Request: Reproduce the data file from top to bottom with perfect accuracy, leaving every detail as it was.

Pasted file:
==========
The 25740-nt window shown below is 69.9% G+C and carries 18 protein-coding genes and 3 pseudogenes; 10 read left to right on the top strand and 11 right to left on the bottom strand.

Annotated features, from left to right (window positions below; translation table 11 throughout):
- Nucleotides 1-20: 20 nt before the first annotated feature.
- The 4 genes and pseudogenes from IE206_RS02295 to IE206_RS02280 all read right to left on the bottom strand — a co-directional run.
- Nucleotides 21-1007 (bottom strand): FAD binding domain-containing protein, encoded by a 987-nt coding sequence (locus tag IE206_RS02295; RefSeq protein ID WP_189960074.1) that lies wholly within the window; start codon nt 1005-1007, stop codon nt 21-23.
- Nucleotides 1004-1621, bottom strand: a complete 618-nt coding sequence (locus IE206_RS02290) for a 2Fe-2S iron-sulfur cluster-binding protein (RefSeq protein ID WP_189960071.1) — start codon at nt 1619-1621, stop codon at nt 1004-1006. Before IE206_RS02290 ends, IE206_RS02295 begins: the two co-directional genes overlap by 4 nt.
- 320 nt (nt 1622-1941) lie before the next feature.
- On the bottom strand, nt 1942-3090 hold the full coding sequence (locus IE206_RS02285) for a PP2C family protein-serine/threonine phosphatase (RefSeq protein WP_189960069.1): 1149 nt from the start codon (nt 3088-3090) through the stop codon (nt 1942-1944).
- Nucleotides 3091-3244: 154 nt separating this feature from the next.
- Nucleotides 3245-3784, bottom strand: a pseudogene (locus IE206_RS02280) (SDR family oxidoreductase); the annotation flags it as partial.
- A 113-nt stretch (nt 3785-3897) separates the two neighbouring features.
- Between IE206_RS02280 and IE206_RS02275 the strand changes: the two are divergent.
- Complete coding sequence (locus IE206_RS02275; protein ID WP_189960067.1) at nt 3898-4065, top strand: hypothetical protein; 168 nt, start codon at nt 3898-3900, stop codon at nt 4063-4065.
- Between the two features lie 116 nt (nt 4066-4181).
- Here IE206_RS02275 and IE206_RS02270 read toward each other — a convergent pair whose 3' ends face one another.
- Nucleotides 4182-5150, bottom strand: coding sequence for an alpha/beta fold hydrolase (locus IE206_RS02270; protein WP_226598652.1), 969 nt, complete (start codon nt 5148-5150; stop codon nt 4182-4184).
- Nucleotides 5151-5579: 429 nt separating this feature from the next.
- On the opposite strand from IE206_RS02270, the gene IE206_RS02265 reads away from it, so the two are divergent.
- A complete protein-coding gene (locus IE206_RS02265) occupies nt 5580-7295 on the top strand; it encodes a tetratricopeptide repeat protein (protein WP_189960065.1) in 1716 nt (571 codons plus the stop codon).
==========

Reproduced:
The 25740-nt window shown below is 69.9% G+C and carries 18 protein-coding genes and 3 pseudogenes; 10 read left to right on the top strand and 11 right to left on the bottom strand.

Annotated features, from left to right (window positions below; translation table 11 throughout):
- Nucleotides 1-20: 20 nt before the first annotated feature.
- The 4 genes and pseudogenes from IE206_RS02295 to IE206_RS02280 all read right to left on the bottom strand — a co-directional run.
- Nucleotides 21-1007 (bottom strand): FAD binding domain-containing protein, encoded by a 987-nt coding sequence (locus tag IE206_RS02295; RefSeq protein ID WP_189960074.1) that lies wholly within the window; start codon nt 1005-1007, stop codon nt 21-23.
- Nucleotides 1004-1621, bottom strand: a complete 618-nt coding sequence (locus IE206_RS02290) for a 2Fe-2S iron-sulfur cluster-binding protein (RefSeq protein ID WP_189960071.1) — start codon at nt 1619-1621, stop codon at nt 1004-1006. Before IE206_RS02290 ends, IE206_RS02295 begins: the two co-directional genes overlap by 4 nt.
- 320 nt (nt 1622-1941) lie before the next feature.
- On the bottom strand, nt 1942-3090 hold the full coding sequence (locus IE206_RS02285) for a PP2C family protein-serine/threonine phosphatase (RefSeq protein WP_189960069.1): 1149 nt from the start codon (nt 3088-3090) through the stop codon (nt 1942-1944).
- Nucleotides 3091-3244: 154 nt separating this feature from the next.
- Nucleotides 3245-3784, bottom strand: a pseudogene (locus IE206_RS02280) (SDR family oxidoreductase); the annotation flags it as partial.
- A 113-nt stretch (nt 3785-3897) separates the two neighbouring features.
- Between IE206_RS02280 and IE206_RS02275 the strand changes: the two are divergent.
- Complete coding sequence (locus IE206_RS02275; protein ID WP_189960067.1) at nt 3898-4065, top strand: hypothetical protein; 168 nt, start codon at nt 3898-3900, stop codon at nt 4063-4065.
- Between the two features lie 116 nt (nt 4066-4181).
- Here IE206_RS02275 and IE206_RS02270 read toward each other — a convergent pair whose 3' ends face one another.
- Nucleotides 4182-5150, bottom strand: coding sequence for an alpha/beta fold hydrolase (locus IE206_RS02270; protein WP_226598652.1), 969 nt, complete (start codon nt 5148-5150; stop codon nt 4182-4184).
- Nucleotides 5151-5579: 429 nt separating this feature from the next.
- On the opposite strand from IE206_RS02270, the gene IE206_RS02265 reads away from it, so the two are divergent.
- A complete protein-coding gene (locus IE206_RS02265) occupies nt 5580-7295 on the top strand; it encodes a tetratricopeptide repeat protein (protein WP_189960065.1) in 1716 nt (571 codons plus the stop codon).